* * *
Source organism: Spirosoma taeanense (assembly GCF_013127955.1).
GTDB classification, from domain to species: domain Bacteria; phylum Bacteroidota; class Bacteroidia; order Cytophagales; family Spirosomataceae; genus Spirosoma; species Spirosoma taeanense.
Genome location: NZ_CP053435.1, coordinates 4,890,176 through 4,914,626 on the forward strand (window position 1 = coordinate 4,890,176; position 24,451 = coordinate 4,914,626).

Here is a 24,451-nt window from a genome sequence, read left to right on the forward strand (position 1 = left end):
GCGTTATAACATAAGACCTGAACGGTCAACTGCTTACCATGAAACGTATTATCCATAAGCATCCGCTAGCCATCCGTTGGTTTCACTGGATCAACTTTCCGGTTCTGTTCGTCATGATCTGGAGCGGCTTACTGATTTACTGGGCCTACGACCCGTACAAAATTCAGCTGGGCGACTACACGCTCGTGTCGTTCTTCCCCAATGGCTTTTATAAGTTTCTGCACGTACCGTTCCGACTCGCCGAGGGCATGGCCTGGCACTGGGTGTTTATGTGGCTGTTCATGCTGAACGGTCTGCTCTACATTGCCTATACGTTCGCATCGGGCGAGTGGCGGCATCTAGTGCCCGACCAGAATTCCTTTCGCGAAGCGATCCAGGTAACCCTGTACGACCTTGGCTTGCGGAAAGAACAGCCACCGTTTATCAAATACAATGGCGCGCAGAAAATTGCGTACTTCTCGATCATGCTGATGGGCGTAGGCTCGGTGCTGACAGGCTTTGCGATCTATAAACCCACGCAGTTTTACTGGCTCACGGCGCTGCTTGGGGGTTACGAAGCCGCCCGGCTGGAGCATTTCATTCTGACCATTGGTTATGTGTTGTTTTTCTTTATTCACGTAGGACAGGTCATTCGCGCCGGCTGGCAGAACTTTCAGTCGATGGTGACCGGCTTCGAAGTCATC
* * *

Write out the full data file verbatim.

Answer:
Source organism: Spirosoma taeanense (assembly GCF_013127955.1).
GTDB classification, from domain to species: domain Bacteria; phylum Bacteroidota; class Bacteroidia; order Cytophagales; family Spirosomataceae; genus Spirosoma; species Spirosoma taeanense.
Genome location: NZ_CP053435.1, coordinates 4,890,176 through 4,914,626 on the forward strand (window position 1 = coordinate 4,890,176; position 24,451 = coordinate 4,914,626).

Here is a 24,451-nt window from a genome sequence, read left to right on the forward strand (position 1 = left end):
GCGTTATAACATAAGACCTGAACGGTCAACTGCTTACCATGAAACGTATTATCCATAAGCATCCGCTAGCCATCCGTTGGTTTCACTGGATCAACTTTCCGGTTCTGTTCGTCATGATCTGGAGCGGCTTACTGATTTACTGGGCCTACGACCCGTACAAAATTCAGCTGGGCGACTACACGCTCGTGTCGTTCTTCCCCAATGGCTTTTATAAGTTTCTGCACGTACCGTTCCGACTCGCCGAGGGCATGGCCTGGCACTGGGTGTTTATGTGGCTGTTCATGCTGAACGGTCTGCTCTACATTGCCTATACGTTCGCATCGGGCGAGTGGCGGCATCTAGTGCCCGACCAGAATTCCTTTCGCGAAGCGATCCAGGTAACCCTGTACGACCTTGGCTTGCGGAAAGAACAGCCACCGTTTATCAAATACAATGGCGCGCAGAAAATTGCGTACTTCTCGATCATGCTGATGGGCGTAGGCTCGGTGCTGACAGGCTTTGCGATCTATAAACCCACGCAGTTTTACTGGCTCACGGCGCTGCTTGGGGGTTACGAAGCCGCCCGGCTGGAGCATTTCATTCTGACCATTGGTTATGTGTTGTTTTTCTTTATTCACGTAGGACAGGTCATTCGCGCCGGCTGGCAGAACTTTCAGTCGATGGTGACCGGCTTCGAAGTCATC